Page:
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              Low-Cost Mobile Phone Microscopy with a Reversed Mobile Phone Camera Lens

              The increasing capabilities and ubiquity of mobile phones and their associated digital cameras offer the possibility of extending low-cost, portable diagnostic microscopy to underserved and low-resource areas. However, mobile phone microscopes created by adding magnifying optics to the phone's camera module have been unable to make use of the full image sensor due to the specialized design of the embedded camera lens, exacerbating the tradeoff between resolution and field of view inherent to optical systems. This tradeoff is acutely felt for diagnostic applications, where the speed and cost of image-based diagnosis is related to the area of the sample that can be viewed at sufficient resolution. Here we present a simple and low-cost approach to mobile phone microscopy that uses a reversed mobile phone camera lens added to an intact mobile phone to enable high quality imaging over a significantly larger field of view than standard microscopy. We demonstrate use of the reversed lens mobile phone microscope to identify red and white blood cells in blood smears and soil-transmitted helminth eggs in stool samples.

                Author and article information

                Role: ConceptualizationRole: Funding AcquisitionRole: MethodologyRole: Project AdministrationRole: Writing – Original Draft PreparationRole: Writing – Review & Editing
                Role: InvestigationRole: Writing – Review & Editing
                Role: InvestigationRole: Writing – Review & Editing
                Role: ConceptualizationRole: Writing – Review & Editing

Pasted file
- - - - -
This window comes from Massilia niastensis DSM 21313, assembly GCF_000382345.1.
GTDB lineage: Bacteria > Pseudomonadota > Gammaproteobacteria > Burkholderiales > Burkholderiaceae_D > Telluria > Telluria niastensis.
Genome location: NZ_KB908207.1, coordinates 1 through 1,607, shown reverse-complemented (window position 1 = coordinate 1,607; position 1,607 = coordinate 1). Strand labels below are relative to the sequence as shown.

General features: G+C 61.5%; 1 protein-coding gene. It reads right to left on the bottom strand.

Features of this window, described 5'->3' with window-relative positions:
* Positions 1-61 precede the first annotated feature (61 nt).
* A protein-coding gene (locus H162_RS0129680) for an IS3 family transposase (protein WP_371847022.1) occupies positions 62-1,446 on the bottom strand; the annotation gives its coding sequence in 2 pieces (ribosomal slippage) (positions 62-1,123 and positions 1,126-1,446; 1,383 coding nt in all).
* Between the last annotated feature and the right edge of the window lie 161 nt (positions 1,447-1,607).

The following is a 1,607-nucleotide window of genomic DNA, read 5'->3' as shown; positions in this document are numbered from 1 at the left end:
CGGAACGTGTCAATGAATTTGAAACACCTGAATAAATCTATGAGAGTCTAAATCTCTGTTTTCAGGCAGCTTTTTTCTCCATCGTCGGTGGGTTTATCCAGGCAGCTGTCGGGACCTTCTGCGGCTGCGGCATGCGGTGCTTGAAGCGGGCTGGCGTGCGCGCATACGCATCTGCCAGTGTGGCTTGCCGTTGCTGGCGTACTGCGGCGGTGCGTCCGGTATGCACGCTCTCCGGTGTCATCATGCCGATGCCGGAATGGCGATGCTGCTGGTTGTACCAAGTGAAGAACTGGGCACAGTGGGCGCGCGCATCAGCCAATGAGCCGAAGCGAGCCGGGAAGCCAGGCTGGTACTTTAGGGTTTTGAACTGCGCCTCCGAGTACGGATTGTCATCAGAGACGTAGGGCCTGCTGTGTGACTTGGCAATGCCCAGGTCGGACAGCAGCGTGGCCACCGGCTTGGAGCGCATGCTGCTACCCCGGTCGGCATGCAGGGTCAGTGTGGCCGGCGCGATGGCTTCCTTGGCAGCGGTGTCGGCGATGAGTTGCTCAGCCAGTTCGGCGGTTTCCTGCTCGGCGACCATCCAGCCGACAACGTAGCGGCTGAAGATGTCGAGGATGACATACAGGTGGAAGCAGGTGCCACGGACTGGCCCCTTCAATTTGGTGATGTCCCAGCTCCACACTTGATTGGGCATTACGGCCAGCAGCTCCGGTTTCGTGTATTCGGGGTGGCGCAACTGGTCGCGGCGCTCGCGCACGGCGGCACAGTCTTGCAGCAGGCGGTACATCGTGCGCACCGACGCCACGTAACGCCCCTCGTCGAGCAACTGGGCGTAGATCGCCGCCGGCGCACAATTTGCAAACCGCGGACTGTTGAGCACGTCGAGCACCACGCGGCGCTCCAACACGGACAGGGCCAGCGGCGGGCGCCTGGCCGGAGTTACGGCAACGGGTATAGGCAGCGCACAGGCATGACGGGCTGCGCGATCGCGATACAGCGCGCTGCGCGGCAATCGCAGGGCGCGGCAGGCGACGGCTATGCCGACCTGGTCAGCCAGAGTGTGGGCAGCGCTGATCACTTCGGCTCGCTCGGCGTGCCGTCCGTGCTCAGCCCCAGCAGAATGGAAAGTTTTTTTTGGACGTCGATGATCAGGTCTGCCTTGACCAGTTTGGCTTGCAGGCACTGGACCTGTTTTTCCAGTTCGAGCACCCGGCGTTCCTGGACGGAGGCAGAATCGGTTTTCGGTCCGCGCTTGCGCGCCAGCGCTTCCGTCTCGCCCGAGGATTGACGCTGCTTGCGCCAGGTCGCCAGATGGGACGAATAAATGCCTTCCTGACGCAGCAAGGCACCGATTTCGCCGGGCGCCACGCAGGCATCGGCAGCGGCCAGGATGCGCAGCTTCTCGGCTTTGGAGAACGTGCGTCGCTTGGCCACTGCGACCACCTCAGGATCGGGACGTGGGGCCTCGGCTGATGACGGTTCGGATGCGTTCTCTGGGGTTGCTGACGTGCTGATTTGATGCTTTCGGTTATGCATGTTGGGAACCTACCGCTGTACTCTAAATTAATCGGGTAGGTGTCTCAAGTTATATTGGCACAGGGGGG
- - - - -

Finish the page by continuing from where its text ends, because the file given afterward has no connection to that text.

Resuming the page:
Role: ConceptualizationRole: Funding AcquisitionRole: MethodologyRole: SupervisionRole: Writing – Original Draft PreparationRole: Writing – Review & Editing
                Role: ConceptualizationRole: Formal AnalysisRole: Funding AcquisitionRole: InvestigationRole: MethodologyRole: SupervisionRole: VisualizationRole: Writing – Original Draft PreparationRole: Writing – Review & Editing
                Wellcome Open Res
                Wellcome Open Res
                Wellcome Open Res
                Wellcome Open Research
                F1000 Research Limited (London, UK )
                6 November 2017
                : 2
                [1 ]HW Engage, Heriot-Watt University, Edinburgh, EH14 4AS, UK
                [2 ]Institute of Biological Chemistry, Biophysics and Bioengineering, Scottish Universities Physics Alliance (SUPA), Heriot-Watt University, Edinburgh, EH14 4AS, UK
                [3 ]Centre for Doctoral Training in Medical Devices and Health Technologies, Technology and Innovation Centre, University of Strathclyde, Glasgow, G1 1XQ, UK
                [4 ]West Calder High School, West Calder, EH55 8QN, UK
                [5 ]Scottish Schools Educational Research Centre (SSERC), Dunfermline, KY11 8UU, UK
                [1 ]Department of Physics, Kyungpook National University, Daegu, South Korea
                [1 ]University of St Andrews, St Andrews, UK
                Author notes

                No competing interests were disclosed.

                Competing interests: No competing interests were disclosed.

                Competing interests: No competing interests were disclosed.

                Copyright: © 2017 Wicks LC et al.

                This is an open access article distributed under the terms of the Creative Commons Attribution Licence, which permits unrestricted use, distribution, and reproduction in any medium, provided the original work is properly cited.

                Funded by: Wellcome Trust
                Award ID: 107076
                Funded by: Engineering and Physical Sciences Research Council
                This work was funded by a Wellcome Trust People Award [107076], with additional support funding from an EPSRC Impact Acceleration award.
                The funders had no role in study design, data collection and analysis, decision to publish, or preparation of the manuscript.
                Research Article
                Public Engagement
                Science & Medical Education